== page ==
Unknown Futures

Marián Zachar is the Co-founder and Executive Director of The Duke of Edinburgh’s International Award Slovakia

He was selected to the Aspen Young Leaders Program of the Aspen Institute Central Europe and to the Map of Social Innovators, who work for positive change in Slovakia –  a project created by the Ashoka and Pontis Foundation in Slovakia.

Below are his thoughts on what he thinks it means to be World Ready.

“The world of tomorrow will look unrecognisable from the world of today. Mass automation, wide-spread integration of AI or virtual reality will shape our world. The Slovakia of today will need to decide whether we want to have cheap and replaceable workers that will attract car makers and shared services centres of global corporations or do we want to prepare for the world of tomorrow when, for example, empathy will be more valuable than welding or the ability to create contingency tables in Excel.

The Award prepares young people for the world of tomorrow because it builds the character strengths such as inner motivation, purposefulness, and grit, instead of just traditional and replaceable hard skills.

“The Award indeed prepares young people for this world of tomorrow because it builds the character strengths, such as inner motivation, purposefulness, and grit, instead of just traditional and replaceable hard skills. The Award helps young people discover what they want to do with their lives and how to achieve that. And on the road, they will understand that it will require a huge amount of will and hard work to achieve their goals. The Award can play a crucial role that Slovakia needs for transitioning from the automotive “Detroit style” economy to the innovative economy built around people with those character strengths that can’t be replicated by machines that easily.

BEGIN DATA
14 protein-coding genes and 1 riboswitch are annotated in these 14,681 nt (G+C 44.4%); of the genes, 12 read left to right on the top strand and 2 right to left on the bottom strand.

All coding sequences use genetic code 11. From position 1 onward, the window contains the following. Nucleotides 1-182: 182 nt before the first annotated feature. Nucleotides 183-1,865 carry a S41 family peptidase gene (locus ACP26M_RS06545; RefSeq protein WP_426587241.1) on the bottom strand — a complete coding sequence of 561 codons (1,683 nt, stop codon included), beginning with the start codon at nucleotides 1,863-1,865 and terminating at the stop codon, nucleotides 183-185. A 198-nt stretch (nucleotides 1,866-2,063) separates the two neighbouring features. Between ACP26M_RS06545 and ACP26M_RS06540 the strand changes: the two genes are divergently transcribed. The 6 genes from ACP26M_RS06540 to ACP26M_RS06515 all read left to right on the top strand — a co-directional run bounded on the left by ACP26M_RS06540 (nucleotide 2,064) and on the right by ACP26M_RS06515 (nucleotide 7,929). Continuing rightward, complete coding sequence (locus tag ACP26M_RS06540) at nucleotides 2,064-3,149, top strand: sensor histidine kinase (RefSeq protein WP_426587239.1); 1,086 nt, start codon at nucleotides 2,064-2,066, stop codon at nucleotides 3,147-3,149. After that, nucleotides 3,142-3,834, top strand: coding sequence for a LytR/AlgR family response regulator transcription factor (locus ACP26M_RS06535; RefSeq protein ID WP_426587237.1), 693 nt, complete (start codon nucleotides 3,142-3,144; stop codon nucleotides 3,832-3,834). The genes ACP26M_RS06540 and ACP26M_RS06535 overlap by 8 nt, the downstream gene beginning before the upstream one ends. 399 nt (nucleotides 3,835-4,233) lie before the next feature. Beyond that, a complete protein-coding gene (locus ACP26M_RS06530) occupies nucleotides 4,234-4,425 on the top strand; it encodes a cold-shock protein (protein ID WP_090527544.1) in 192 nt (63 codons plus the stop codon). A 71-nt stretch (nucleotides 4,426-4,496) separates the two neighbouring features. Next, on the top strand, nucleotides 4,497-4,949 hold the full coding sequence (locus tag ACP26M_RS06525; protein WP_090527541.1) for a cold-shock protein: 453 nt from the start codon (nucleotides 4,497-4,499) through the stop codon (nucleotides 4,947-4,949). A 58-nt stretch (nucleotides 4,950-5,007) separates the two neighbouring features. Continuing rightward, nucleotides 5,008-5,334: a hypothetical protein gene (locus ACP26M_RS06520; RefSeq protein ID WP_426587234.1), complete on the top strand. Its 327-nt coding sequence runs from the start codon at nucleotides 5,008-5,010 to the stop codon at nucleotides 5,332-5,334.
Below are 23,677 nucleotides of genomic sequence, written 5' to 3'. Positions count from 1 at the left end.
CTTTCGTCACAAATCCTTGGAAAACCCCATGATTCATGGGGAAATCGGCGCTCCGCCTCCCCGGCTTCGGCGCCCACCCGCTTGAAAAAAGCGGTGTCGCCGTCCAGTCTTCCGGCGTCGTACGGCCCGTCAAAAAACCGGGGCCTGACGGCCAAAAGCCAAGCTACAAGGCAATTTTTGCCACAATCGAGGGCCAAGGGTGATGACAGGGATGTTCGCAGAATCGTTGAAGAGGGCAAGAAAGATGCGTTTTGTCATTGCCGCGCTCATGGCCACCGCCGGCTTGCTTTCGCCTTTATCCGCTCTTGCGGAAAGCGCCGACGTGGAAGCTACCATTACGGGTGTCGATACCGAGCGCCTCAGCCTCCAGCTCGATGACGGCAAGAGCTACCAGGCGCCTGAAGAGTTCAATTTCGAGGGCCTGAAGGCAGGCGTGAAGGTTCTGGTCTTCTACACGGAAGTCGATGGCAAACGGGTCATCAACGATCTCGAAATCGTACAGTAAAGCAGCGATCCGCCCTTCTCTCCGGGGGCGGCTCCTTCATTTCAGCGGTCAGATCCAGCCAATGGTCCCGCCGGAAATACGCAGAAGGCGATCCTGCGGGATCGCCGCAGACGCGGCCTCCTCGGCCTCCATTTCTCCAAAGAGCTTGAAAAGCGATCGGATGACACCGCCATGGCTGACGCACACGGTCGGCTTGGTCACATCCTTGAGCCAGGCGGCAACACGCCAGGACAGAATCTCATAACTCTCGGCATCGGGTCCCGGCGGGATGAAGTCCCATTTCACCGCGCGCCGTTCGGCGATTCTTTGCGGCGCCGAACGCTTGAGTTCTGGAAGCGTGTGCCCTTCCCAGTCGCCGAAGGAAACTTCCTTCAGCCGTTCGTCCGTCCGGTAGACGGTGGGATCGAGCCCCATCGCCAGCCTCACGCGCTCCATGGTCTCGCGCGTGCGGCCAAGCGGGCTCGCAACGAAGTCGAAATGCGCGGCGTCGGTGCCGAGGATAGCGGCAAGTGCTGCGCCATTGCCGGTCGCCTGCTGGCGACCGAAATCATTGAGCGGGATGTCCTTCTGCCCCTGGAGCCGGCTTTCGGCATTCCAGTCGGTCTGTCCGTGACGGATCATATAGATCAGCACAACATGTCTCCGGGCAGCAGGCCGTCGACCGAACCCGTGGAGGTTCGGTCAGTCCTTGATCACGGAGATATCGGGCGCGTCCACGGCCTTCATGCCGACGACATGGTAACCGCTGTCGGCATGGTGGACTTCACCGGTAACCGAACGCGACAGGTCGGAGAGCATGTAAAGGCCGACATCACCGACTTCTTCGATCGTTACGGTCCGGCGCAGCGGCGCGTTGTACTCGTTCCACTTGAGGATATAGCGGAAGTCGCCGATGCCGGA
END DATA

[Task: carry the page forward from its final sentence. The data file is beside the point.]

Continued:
“There are many reasons why these three character strengths are important for individuals and for Slovakia, but I will just mention two of them. Firstly, research from Angela Duckworth proves that inner motivation with perseverance (called grit) is much more important for individual success than high IQ or coding skill. Secondly, these strengths are globally transferable to any profession, region or time even if one wishes to become a teacher, manager or a waiter.

“I hope for the future, that with hundreds of teachers and volunteers serving their students as Award Leaders, we will enable young people across Slovakia and the world to develop the character strengths that will enable them to become ready for the world.”

 

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